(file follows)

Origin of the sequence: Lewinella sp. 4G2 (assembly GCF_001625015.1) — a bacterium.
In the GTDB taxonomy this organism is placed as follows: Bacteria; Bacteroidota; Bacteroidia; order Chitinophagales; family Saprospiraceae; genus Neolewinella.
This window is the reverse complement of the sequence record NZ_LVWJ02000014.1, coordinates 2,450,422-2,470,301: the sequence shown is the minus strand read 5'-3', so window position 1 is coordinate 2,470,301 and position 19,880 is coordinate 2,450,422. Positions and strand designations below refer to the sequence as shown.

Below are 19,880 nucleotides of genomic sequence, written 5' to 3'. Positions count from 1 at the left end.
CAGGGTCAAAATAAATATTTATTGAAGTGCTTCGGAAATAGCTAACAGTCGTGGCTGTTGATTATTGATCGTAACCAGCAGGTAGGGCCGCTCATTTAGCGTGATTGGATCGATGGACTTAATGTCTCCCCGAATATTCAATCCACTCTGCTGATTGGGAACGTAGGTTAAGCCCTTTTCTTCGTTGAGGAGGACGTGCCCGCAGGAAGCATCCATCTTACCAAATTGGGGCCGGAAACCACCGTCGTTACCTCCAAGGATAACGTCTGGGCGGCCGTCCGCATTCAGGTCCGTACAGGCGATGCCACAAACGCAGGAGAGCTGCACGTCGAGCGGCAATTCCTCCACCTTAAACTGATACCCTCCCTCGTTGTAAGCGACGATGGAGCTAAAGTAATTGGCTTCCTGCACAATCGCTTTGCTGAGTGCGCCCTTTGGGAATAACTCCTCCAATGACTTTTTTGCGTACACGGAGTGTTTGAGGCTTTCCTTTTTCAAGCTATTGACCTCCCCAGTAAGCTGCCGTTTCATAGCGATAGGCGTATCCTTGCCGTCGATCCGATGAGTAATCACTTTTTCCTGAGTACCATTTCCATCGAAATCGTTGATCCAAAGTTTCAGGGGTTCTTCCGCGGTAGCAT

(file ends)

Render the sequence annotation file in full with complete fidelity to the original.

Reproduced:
Origin of the sequence: Lewinella sp. 4G2 (assembly GCF_001625015.1) — a bacterium.
In the GTDB taxonomy this organism is placed as follows: Bacteria; Bacteroidota; Bacteroidia; order Chitinophagales; family Saprospiraceae; genus Neolewinella.
This window is the reverse complement of the sequence record NZ_LVWJ02000014.1, coordinates 2,450,422-2,470,301: the sequence shown is the minus strand read 5'-3', so window position 1 is coordinate 2,470,301 and position 19,880 is coordinate 2,450,422. Positions and strand designations below refer to the sequence as shown.

Below are 19,880 nucleotides of genomic sequence, written 5' to 3'. Positions count from 1 at the left end.
CAGGGTCAAAATAAATATTTATTGAAGTGCTTCGGAAATAGCTAACAGTCGTGGCTGTTGATTATTGATCGTAACCAGCAGGTAGGGCCGCTCATTTAGCGTGATTGGATCGATGGACTTAATGTCTCCCCGAATATTCAATCCACTCTGCTGATTGGGAACGTAGGTTAAGCCCTTTTCTTCGTTGAGGAGGACGTGCCCGCAGGAAGCATCCATCTTACCAAATTGGGGCCGGAAACCACCGTCGTTACCTCCAAGGATAACGTCTGGGCGGCCGTCCGCATTCAGGTCCGTACAGGCGATGCCACAAACGCAGGAGAGCTGCACGTCGAGCGGCAATTCCTCCACCTTAAACTGATACCCTCCCTCGTTGTAAGCGACGATGGAGCTAAAGTAATTGGCTTCCTGCACAATCGCTTTGCTGAGTGCGCCCTTTGGGAATAACTCCTCCAATGACTTTTTTGCGTACACGGAGTGTTTGAGGCTTTCCTTTTTCAAGCTATTGACCTCCCCAGTAAGCTGCCGTTTCATAGCGATAGGCGTATCCTTGCCGTCGATCCGATGAGTAATCACTTTTTCCTGAGTACCATTTCCATCGAAATCGTTGATCCAAAGTTTCAGGGGTTCTTCCGCGGTAGCAT